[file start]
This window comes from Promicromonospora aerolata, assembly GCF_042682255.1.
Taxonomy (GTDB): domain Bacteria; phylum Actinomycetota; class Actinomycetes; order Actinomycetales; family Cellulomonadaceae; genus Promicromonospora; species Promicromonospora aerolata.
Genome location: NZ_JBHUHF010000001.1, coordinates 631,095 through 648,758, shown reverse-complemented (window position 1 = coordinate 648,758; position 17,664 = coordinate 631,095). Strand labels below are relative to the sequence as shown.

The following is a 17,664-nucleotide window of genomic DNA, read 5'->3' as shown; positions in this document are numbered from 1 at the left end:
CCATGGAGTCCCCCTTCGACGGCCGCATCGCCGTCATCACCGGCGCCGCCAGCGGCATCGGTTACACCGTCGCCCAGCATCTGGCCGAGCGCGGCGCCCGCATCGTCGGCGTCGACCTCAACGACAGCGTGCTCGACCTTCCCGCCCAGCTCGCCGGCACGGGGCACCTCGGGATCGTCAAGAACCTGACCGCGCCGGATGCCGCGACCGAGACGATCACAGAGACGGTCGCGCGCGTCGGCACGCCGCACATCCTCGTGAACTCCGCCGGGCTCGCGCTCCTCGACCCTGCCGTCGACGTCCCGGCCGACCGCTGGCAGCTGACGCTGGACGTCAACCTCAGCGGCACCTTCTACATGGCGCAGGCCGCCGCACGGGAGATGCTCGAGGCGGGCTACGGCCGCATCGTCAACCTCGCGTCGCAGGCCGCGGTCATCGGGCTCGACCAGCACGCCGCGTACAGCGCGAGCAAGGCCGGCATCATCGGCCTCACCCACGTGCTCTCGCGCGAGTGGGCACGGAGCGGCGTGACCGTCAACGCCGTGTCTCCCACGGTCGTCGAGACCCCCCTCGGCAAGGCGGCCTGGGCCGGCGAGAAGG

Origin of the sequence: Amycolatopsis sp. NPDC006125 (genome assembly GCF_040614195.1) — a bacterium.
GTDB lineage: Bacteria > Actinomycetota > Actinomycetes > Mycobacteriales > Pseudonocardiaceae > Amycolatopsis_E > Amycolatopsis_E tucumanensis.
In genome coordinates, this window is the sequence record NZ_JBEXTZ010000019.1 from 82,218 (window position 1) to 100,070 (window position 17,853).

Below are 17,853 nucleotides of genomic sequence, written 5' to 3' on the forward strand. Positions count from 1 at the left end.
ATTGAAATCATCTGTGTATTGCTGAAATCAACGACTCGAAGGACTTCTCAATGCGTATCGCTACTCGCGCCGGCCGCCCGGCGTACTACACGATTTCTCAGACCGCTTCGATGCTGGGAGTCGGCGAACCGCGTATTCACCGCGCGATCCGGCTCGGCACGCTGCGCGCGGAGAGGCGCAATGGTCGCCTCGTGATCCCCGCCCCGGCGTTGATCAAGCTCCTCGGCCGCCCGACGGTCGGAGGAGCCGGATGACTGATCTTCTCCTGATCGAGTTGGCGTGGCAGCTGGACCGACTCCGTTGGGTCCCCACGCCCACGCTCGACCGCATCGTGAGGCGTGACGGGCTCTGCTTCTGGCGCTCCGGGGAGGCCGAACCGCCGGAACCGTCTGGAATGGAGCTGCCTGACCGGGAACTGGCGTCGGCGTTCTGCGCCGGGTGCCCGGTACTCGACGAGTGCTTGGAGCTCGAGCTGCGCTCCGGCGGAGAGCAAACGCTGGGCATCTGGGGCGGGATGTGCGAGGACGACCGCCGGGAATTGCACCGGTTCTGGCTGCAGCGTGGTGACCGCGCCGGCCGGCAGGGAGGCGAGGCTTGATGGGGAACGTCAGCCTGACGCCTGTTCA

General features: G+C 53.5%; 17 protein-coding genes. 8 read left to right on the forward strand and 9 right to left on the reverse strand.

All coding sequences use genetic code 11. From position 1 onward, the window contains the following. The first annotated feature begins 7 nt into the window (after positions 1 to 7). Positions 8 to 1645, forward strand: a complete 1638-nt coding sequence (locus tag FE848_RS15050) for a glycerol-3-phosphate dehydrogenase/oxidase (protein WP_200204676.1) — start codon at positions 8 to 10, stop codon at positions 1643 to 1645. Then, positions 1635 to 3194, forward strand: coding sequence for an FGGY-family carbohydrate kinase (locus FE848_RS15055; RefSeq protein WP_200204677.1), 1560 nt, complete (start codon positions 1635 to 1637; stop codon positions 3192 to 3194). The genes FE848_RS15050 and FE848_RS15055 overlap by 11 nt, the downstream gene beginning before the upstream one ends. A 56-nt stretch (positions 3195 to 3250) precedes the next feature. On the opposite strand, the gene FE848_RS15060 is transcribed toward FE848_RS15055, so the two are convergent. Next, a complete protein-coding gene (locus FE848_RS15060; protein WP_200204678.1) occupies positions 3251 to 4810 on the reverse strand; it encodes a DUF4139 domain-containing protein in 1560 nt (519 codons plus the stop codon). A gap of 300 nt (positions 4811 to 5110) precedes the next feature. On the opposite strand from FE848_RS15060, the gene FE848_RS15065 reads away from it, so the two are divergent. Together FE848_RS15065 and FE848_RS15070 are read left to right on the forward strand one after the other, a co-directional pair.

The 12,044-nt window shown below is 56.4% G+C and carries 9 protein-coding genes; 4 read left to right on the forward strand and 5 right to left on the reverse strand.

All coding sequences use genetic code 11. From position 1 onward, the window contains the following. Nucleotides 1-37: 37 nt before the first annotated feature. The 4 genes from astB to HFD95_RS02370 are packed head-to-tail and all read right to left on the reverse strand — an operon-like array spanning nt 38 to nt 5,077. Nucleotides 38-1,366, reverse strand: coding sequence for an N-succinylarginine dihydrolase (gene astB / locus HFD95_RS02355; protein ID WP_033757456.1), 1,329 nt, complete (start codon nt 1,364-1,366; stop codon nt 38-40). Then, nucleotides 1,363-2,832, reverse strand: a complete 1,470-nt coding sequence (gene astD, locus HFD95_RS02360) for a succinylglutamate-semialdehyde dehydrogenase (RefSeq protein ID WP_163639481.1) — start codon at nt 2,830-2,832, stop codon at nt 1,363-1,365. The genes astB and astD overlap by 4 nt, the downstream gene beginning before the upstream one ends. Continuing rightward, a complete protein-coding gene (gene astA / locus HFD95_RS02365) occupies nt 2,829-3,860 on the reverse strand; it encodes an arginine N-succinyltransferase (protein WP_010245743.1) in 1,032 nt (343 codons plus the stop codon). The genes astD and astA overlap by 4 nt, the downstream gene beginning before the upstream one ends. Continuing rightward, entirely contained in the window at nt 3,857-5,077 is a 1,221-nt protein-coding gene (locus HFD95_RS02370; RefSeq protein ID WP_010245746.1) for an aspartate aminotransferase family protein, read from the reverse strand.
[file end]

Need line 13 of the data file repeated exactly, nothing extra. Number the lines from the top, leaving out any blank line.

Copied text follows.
The 12,044-nt window shown below is 56.4% G+C and carries 9 protein-coding genes; 4 read left to right on the forward strand and 5 right to left on the reverse strand.